• Share insights on scientific workforce capacity needed to conduct adaptation research.
  • Future directions including key remaining challenges/unmet needs.

Selection process and criteria

Applications will be distributed to the Steering Committee and reviewed based on the following criteria:

  • Scientific and public health relevance of the case study.
  • Innovative and scientific approach used to develop the case study.
  • Case study location (preference will be given to locations that are underrepresented in the literature, e.g., LMICs).
  • Extent to which the proposal discusses specific health impacts associated with the adaptation strategy.
  • Focus on underrepresented, under-resourced, marginalized, and at-risk populations.
  • Extent to which the case study discusses a specific climate change adaptation measure(s) or strategy addressing a specific climate hazard.
  • Relevance of case study to future research and priority areas within the climate change and health landscape.
  • Diversity of the submitting authors in terms of geographic locations, interdisciplinarity of teams, areas of expertise (preference will be given to authors under-represented in the field, e.g., authors from LMICs).

The Steering Committee and CGHS staff will ultimately select 8-12 application proposals to be developed into full case studies. This selection will be made with the goal of creating a diverse collection based on the geographic location of the case study, the geographic locations of authors and their institutions, adaptation strategies described, relevant climate stressors and exposure pathways, and health outcomes assessed.

Financial support

Updated September 20, 2023

Limited financial support is available for costs associated with developing and writing a case study for this project. Eligible costs include part-time salary support for a research assistant (e.g., an intern, student, or analyst) and/or limited travel/meeting expenses. Funds may NOT be used for primary research or for the development, deployment, or testing of an adaptation strategy. Use of these funds is subject to NIH approval. Maximum costs that can be requested per case study are $15,000, inclusive of indirect costs. All publication costs, including open access fees, will be separately covered by NIH. Questions regarding how these funds can be used should be emailed to [email protected] .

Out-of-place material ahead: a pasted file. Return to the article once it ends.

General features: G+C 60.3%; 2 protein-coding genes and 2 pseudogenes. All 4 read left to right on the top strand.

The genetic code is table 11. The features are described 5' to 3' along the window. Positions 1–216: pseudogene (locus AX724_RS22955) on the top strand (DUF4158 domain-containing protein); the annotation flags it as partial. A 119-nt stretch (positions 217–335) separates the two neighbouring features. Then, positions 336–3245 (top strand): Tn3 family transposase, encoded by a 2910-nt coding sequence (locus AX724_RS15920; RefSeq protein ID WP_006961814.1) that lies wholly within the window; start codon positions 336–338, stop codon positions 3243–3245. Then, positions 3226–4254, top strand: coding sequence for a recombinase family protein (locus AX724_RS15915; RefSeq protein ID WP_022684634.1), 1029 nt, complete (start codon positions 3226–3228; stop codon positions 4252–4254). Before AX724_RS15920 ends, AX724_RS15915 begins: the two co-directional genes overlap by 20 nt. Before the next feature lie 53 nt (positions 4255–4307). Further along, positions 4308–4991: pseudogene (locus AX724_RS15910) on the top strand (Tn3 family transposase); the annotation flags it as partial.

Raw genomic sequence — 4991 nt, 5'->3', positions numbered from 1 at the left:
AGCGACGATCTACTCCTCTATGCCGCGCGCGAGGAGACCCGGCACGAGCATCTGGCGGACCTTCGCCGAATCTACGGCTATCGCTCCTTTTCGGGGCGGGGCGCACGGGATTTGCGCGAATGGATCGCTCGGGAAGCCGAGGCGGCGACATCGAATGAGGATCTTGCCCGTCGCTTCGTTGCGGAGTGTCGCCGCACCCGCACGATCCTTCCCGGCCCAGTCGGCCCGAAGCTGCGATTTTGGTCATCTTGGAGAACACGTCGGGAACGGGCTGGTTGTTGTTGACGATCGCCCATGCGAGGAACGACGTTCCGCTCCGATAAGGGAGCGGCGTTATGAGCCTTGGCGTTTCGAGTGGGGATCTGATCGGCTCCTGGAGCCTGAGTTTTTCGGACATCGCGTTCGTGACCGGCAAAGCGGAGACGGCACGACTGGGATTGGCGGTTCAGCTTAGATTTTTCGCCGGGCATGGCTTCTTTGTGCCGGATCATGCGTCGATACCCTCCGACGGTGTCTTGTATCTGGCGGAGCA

Use and dissemination

CGHS will work with a leading climate and health-focused, open-access and peer-reviewed journal(s) to explore publication of these case studies. If accepted for publication, the authors will work with CGHS to adjust the structure of the case studies to suit the journal's format. All publication costs, including open access fees, will be separately covered by NIH.

The final collection of cases may also be used as a compilation of white papers, policy briefs, or education tools. There may be future opportunities to present the case study as part of a webinar series or at relevant conferences.

Proposed timeline

  • Call for case studies issued: August 14, 2023
  • Application proposal due: November 13, 2023
  • Steering Committee review and response to application proposals: January 2024
  • Draft of complete case studies due to CGHS: May 2024
  • Review by Steering Committee: June 2024
  • Final draft of case study submitted to journal: August 2024

This is a tentative timeline and is subject to change.

Instructions for submission

Please submit your proposal in two parts:

  • Complete an online form with basic information about the submitting team and the case study at this link:
  • Send an email to [email protected] with the lead submitter’s surname and the title of the application proposal in the subject of the email (e.g., Einstein_Theory of Relativity). Attach one file that includes your application proposal and the Appendix materials (e.g., CV for each team member) as an attached Microsoft Word or PDF document.